When viewing those stochastics on the SPX, I saw another great example of a divergence that foretold a very significant swing and thought I would post the chart today. This is a daily chart of the SPX with what are rapidly becoming my 3 favorite technical indicators. The upper stochastic is the Cycle Stochastic while the lower one is the Time Adjusted Cycle Stochastic and again I have included the Price Proxy, the line plotted through prices. I drew 2 vertical lines on the chart through the high on 4/15 and then the final high on 4/26. Follow the lines down and look at where the 2 stochastic swing highs occurred. On both indicators, the new high in the SPX was not confirmed by those oscillators and the failure was huge. And while you can see that during the rally into the highs the Cycle Stochastic gave a series of lower highs and never even came close to confirming the rally which carried on considerably, the Time Adjusted never confirmed what the Cycle Stoch was saying and neither did the Price Proxy. What matters most is where we are now and that is with both stochastics in overbought territory but neither having yet turned down and neither with any divergences. And of course the Price Proxy remains positive as well.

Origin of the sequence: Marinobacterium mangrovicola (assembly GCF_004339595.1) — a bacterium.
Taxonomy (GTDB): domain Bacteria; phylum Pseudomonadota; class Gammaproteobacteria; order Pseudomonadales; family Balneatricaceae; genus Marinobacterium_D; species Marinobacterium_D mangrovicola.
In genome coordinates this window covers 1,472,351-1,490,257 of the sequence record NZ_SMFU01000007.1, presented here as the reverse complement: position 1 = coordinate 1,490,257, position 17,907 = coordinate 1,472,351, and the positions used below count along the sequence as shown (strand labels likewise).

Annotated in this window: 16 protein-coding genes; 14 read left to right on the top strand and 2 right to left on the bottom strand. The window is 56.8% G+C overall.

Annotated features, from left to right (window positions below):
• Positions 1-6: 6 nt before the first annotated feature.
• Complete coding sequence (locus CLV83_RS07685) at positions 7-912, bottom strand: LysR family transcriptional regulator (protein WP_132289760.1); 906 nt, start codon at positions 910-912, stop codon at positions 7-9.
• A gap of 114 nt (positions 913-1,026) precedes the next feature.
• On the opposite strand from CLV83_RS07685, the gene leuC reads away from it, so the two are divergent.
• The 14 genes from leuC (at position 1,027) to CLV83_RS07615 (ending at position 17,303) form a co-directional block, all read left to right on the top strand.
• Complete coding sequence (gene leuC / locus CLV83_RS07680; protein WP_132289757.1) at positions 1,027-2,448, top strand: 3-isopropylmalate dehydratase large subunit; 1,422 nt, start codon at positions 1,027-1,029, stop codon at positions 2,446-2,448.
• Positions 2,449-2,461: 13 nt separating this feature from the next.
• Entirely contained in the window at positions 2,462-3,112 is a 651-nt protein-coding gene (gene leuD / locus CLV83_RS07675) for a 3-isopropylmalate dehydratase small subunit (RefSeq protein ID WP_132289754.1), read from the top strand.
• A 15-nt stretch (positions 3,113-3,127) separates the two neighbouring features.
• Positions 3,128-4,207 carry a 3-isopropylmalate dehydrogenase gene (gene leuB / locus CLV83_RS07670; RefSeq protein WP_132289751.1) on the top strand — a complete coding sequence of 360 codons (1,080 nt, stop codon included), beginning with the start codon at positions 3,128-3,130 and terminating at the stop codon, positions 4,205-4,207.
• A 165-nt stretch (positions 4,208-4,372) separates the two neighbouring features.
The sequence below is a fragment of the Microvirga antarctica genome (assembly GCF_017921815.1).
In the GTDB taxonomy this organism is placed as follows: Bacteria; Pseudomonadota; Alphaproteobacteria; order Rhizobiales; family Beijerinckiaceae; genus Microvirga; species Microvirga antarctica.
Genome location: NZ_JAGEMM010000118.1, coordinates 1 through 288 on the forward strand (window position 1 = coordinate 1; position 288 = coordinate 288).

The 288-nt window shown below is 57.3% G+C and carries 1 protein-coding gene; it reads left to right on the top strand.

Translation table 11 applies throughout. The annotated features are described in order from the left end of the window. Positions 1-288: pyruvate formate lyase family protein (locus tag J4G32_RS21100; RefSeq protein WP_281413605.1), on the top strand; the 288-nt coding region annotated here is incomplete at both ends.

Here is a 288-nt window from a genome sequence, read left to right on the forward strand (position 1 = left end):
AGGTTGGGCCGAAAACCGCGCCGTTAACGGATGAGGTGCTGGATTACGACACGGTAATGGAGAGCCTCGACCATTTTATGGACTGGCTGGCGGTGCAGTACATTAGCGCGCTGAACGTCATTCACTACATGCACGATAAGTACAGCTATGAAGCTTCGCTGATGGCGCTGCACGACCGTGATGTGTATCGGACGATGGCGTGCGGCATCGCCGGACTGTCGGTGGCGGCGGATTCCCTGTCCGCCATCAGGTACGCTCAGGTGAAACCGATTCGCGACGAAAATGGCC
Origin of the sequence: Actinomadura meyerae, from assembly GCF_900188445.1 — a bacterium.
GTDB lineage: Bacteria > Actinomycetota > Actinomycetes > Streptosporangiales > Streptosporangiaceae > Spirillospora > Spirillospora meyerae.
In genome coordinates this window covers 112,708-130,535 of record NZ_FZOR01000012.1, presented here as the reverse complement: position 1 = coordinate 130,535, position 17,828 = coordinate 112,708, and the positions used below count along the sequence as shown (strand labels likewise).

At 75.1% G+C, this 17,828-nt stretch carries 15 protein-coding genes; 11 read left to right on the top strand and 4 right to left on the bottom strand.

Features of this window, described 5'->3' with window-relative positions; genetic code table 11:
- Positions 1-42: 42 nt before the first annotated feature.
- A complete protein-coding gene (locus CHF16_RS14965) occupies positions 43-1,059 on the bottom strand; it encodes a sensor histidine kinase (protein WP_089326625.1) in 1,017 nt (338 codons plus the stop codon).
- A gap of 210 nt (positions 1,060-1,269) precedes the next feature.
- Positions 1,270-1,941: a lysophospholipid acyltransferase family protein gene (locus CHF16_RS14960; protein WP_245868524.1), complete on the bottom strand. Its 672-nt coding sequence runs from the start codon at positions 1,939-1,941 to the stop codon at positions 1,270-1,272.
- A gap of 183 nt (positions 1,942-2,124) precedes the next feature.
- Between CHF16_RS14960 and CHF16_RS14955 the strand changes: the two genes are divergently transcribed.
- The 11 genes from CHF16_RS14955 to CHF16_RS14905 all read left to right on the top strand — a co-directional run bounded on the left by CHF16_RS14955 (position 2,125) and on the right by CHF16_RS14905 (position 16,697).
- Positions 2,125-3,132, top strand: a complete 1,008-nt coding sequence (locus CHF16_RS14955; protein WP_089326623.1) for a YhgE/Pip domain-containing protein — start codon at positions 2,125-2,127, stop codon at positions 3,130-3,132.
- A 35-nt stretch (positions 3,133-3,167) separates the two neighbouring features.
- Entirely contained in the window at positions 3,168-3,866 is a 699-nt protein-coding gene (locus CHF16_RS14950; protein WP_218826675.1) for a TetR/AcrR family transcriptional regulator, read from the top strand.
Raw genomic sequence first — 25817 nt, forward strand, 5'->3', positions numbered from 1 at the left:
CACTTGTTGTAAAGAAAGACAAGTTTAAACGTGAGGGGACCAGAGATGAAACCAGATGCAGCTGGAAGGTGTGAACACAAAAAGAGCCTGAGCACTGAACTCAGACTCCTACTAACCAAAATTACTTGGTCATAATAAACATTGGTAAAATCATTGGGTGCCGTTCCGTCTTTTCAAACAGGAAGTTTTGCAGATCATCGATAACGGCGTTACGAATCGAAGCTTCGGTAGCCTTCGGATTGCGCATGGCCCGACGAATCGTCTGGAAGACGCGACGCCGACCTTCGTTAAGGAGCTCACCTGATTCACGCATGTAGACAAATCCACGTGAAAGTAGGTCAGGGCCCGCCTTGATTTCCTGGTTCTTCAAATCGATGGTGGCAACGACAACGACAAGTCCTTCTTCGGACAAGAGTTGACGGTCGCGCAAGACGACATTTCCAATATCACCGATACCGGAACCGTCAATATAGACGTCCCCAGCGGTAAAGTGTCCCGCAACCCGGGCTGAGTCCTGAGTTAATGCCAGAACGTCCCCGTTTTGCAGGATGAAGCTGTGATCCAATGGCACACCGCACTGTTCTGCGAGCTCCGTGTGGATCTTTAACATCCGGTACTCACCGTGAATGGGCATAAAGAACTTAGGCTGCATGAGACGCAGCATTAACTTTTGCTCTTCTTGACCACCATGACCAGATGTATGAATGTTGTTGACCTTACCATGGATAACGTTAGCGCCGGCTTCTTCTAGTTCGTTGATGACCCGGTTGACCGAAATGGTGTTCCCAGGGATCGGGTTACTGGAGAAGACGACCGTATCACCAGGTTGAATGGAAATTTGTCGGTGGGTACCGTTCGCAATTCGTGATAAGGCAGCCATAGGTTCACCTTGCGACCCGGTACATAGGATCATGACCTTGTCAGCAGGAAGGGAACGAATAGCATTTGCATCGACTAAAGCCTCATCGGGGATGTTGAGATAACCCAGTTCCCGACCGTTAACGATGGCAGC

This summer has been a classic example of what is frequently referred to as ‘the summer doldrums’. The intra-day movement of stocks and bonds has been choppy at best with most of the action taking place early in the mornings. It wrecks havoc with the patterns which is what I focus on primarily. That said, to me the longer-term patterns are deteriorating and while many trend indicators are still pointing higher, they are lagging indicators and need to be viewed as such. I don’t aim to be stubborn in here but I am still concerned. For today, I would use a trade above 123-09 as a trigger to exit any short exposure while using 122-17+ as my support number to play against. I’d like to see the SPX remain above 1097 if I were long while a trade above 1116 should open the door for new highs and a potential run at 1130.